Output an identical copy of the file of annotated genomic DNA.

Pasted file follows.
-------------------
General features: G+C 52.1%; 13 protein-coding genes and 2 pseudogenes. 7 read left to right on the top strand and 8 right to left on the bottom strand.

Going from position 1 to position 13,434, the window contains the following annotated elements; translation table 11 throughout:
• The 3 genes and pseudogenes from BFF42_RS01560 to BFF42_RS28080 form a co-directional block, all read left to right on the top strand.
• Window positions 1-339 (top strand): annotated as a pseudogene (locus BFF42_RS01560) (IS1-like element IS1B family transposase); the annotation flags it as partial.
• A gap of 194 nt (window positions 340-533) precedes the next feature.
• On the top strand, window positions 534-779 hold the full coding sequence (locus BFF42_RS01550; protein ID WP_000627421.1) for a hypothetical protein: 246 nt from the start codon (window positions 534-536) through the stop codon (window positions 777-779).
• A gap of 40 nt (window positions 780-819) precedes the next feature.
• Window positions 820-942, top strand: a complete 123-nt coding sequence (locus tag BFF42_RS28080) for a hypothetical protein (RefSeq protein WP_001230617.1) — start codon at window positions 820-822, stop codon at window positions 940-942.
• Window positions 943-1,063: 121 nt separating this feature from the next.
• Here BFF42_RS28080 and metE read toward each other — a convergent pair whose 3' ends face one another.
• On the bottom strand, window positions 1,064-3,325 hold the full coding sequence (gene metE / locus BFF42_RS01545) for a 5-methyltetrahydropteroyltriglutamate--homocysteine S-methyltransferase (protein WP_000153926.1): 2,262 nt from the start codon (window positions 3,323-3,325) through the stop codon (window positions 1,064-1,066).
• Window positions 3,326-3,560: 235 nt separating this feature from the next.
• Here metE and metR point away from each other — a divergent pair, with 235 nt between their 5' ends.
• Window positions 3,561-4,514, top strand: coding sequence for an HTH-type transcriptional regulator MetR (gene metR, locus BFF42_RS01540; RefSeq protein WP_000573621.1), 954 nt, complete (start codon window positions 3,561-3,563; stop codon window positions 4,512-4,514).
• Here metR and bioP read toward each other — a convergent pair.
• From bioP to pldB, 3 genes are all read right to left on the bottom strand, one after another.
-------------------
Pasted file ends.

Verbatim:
General features: G+C 52.1%; 13 protein-coding genes and 2 pseudogenes. 7 read left to right on the top strand and 8 right to left on the bottom strand.

Going from position 1 to position 13,434, the window contains the following annotated elements; translation table 11 throughout:
• The 3 genes and pseudogenes from BFF42_RS01560 to BFF42_RS28080 form a co-directional block, all read left to right on the top strand.
• Window positions 1-339 (top strand): annotated as a pseudogene (locus BFF42_RS01560) (IS1-like element IS1B family transposase); the annotation flags it as partial.
• A gap of 194 nt (window positions 340-533) precedes the next feature.
• On the top strand, window positions 534-779 hold the full coding sequence (locus BFF42_RS01550; protein ID WP_000627421.1) for a hypothetical protein: 246 nt from the start codon (window positions 534-536) through the stop codon (window positions 777-779).
• A gap of 40 nt (window positions 780-819) precedes the next feature.
• Window positions 820-942, top strand: a complete 123-nt coding sequence (locus tag BFF42_RS28080) for a hypothetical protein (RefSeq protein WP_001230617.1) — start codon at window positions 820-822, stop codon at window positions 940-942.
• Window positions 943-1,063: 121 nt separating this feature from the next.
• Here BFF42_RS28080 and metE read toward each other — a convergent pair whose 3' ends face one another.
• On the bottom strand, window positions 1,064-3,325 hold the full coding sequence (gene metE / locus BFF42_RS01545) for a 5-methyltetrahydropteroyltriglutamate--homocysteine S-methyltransferase (protein WP_000153926.1): 2,262 nt from the start codon (window positions 3,323-3,325) through the stop codon (window positions 1,064-1,066).
• Window positions 3,326-3,560: 235 nt separating this feature from the next.
• Here metE and metR point away from each other — a divergent pair, with 235 nt between their 5' ends.
• Window positions 3,561-4,514, top strand: coding sequence for an HTH-type transcriptional regulator MetR (gene metR, locus BFF42_RS01540; RefSeq protein WP_000573621.1), 954 nt, complete (start codon window positions 3,561-3,563; stop codon window positions 4,512-4,514).
• Here metR and bioP read toward each other — a convergent pair.
• From bioP to pldB, 3 genes are all read right to left on the bottom strand, one after another.